The effects of process time variability on a multiple line, dual stage production system with Kanbans
In an ideal world, the just-in-time (JIT) production system holds zero in-process inventory so that production is literally just in time. Such a system is possible only when process times at each stage are perfectly balanced. However, in a real production setting, sources of uncertainty such as the variability in operator performance and unequal distribution of task times present obstacles to the ideal case.
A flexible simulation model was developed to mimic a real-world, multiple line, dual stage production system with Kanbans. The system is based on the manual assembly process of a major product of a medical device manufacturer located in San Antonio, TX. The production line consists of three parallel subassembly stations that feed into a single final assembly station. Subassembly Work-in-Process (WIP) is controlled and moved about via Kanban bins with fixed number of parts.
The effects of process-time variability on the performance of the system are studied to help the manager identify what type of configuration to implement in the current environment and potential areas of improvement. Factors studied included Coefficient of Variation (COV) of subassembly process times, COV of final assembly process times, line balancing configuration, and various buffer levels. Performance measures included output, utilization and cost.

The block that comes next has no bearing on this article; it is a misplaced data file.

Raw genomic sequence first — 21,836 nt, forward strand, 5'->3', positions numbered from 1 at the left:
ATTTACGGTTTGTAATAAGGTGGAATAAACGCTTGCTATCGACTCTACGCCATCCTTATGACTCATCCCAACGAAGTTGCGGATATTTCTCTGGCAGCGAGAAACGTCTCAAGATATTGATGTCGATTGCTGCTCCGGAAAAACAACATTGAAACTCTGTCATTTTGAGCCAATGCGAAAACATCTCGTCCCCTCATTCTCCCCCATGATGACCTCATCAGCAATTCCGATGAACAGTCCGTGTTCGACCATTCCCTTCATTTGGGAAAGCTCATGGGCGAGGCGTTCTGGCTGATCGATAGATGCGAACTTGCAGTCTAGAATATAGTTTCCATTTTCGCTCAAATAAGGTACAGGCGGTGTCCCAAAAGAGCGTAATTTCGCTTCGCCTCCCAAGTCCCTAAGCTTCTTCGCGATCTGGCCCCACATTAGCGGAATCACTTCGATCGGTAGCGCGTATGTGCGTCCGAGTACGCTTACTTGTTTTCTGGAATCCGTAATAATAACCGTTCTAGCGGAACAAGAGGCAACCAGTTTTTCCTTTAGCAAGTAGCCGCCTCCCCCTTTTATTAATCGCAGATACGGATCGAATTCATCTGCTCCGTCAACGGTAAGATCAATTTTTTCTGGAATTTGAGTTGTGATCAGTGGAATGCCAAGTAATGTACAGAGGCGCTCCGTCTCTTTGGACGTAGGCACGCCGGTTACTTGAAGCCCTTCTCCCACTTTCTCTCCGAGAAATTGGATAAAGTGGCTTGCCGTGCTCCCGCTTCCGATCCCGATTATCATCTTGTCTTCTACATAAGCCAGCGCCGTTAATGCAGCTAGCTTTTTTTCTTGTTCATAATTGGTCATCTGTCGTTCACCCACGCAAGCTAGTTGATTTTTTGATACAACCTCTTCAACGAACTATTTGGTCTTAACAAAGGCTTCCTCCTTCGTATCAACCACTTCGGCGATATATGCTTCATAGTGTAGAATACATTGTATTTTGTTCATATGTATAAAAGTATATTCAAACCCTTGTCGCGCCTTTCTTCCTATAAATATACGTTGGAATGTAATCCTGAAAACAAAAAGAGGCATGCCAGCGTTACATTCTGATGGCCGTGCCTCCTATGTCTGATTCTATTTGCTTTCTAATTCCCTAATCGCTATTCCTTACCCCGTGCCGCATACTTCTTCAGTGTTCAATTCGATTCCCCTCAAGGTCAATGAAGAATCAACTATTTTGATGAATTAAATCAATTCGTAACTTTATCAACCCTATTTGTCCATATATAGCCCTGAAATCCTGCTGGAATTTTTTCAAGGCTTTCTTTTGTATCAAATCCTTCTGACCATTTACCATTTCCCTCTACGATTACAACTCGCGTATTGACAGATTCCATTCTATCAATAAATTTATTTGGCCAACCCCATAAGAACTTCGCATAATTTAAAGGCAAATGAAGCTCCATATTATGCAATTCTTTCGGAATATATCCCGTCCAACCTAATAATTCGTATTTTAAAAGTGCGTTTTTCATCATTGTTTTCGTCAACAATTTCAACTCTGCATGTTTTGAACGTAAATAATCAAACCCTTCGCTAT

The results of the simulation experiments support the hypothesis that increasing variability in process times has an adverse effect on build rate. Out of the three configurations tested, the base case consisting of a low-high distribution of process times performed the best within an environment of process time variability. The results also showed that for the configurations studied, lowering the WIP level can reduce cost without compromising output levels.
The model is a valuable tool for managers to assess the effects of changes in various parameters of the production system. In the near future, the model will be used by the company to help quantify the benefits of adding automation equipment to the line. For low to medium volume production facilities, the model can be used by managers looking to implement a Kanban pull system for the first time on a simple production process. For the academic community, this work helps to conceptualize one way in which a Kanban pull system can be constructed in Arena. It also serves as a good base model for comparison against similar manufacturing systems. Lastly, it has opened up the door for other researchers in Lean Manufacturing to build upon.